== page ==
FIG. 7C shows an exploded perspective view of the dropout 300 provided with the hall sensor 370 and the magnet element 372.

  It should be apparent that the Hall sensor can be implemented in dropout in a manner similar to that described with reference to FIG. 3A or in a manner similar to the measurement block 100 described with reference to FIG. 5B.

  8A and 8B show an exploded perspective view and a side view, respectively, of a dropout 400 according to the present invention designed similar to the dropout 200 of FIG. The dropout 400 includes a frame connecting portion 410 having mounting holes 411, 412, and 413. In addition, a shaft receiving portion 420 having an insertion notch 421 for connecting the shaft and a hole 422 for connecting the transmission is provided. The dropout 400 has an elastically deformable transition portion 430 for connecting the shaft receiving portion 420 to the frame connecting portion 410 between the frame connecting portion 410 and the shaft receiving portion 420.

  The entire dropout 400 is advantageously made of a plate-like piece of metal, such as aluminum or steel, with a thickness of a few millimeters. The transition portion 430 is thinner than the frame connecting portion 410 and the shaft receiving portion 420, and thus is a portion that is less rigid to bending than these. In the illustrated embodiment, the recess 431 is disposed between the frame connecting portion 410 and the shaft receiving portion 420. A first concave portion 432 having a reduced thickness extends from the top edge 402 to the recess 431. Further, a second concave portion 433 having a reduced thickness extends from the lower edge 401 to the concave portion 431. The two recesses 432, 433 are arranged perpendicular to each other and together form a transition portion 430. For this reason, when a bending moment is generated in the dropout 400, the bending mainly occurs in the transition portion 430. Depending on the configuration chosen, the transition portion 430 is primarily sensitive to bending around the vertical axis 434.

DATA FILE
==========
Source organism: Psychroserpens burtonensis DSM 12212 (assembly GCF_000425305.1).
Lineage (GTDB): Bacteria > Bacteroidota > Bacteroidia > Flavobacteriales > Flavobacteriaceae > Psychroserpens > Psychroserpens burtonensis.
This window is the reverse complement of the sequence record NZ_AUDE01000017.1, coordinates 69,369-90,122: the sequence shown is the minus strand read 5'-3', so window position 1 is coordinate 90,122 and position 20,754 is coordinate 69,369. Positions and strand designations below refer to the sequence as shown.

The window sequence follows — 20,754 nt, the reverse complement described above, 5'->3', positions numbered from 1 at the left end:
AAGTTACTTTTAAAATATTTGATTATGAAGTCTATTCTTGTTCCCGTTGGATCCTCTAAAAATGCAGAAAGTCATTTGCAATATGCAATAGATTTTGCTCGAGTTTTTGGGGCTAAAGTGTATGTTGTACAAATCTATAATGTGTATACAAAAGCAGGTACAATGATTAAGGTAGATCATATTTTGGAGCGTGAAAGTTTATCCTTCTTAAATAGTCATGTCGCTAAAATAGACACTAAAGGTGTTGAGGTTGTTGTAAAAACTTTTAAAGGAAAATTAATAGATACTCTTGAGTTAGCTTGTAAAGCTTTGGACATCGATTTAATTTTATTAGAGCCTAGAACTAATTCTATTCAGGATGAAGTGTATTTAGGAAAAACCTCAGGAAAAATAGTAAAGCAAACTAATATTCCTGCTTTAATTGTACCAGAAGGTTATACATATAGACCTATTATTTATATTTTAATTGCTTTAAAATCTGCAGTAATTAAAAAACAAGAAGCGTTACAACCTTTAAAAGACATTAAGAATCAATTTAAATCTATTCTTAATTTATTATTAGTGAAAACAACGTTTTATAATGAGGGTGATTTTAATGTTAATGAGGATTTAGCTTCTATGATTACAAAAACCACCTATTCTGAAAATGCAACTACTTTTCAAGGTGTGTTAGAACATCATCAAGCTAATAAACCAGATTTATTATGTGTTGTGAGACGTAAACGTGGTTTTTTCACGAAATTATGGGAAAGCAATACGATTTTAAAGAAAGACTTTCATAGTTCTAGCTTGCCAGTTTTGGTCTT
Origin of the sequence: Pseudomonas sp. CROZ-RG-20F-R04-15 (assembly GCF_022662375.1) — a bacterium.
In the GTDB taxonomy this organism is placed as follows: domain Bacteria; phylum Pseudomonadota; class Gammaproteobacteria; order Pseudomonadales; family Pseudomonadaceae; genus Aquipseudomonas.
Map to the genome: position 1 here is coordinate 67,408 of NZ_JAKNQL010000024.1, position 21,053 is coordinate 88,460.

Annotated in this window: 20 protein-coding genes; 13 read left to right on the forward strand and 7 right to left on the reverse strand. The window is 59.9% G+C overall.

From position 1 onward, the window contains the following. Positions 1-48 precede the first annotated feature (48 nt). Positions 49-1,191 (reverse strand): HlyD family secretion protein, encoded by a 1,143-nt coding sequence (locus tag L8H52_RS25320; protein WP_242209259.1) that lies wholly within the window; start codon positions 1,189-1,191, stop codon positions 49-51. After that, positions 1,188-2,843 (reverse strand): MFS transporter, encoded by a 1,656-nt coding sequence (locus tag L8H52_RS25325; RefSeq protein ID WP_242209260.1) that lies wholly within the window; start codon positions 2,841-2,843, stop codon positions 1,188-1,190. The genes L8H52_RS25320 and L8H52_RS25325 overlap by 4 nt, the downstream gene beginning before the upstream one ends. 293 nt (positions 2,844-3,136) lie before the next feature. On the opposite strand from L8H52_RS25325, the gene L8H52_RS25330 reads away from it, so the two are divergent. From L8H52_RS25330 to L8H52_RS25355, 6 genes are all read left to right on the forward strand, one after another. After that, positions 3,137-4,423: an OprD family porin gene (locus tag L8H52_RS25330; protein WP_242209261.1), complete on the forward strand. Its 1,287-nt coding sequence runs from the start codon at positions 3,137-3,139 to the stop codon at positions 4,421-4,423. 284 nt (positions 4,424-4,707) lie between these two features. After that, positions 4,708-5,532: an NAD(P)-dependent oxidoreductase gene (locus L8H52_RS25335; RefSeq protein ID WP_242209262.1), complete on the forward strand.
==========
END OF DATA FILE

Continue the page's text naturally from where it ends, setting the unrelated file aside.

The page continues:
Further, the dropout 400 has a lip 424, which is partially bridged by the recess 431 and is fixed at one end to the shaft receiving portion 420. Vertical axis 434 is located near this end of lip 424. In the illustrated embodiment, the recess 431 is formed as a U-shaped groove with a horizontal leg, so that the lip 424 forms a complete body with a shaft receiving portion 420. The bottom of this complete body faces the frame connection part 410 and the end of the leg faces the shaft receiving part 420.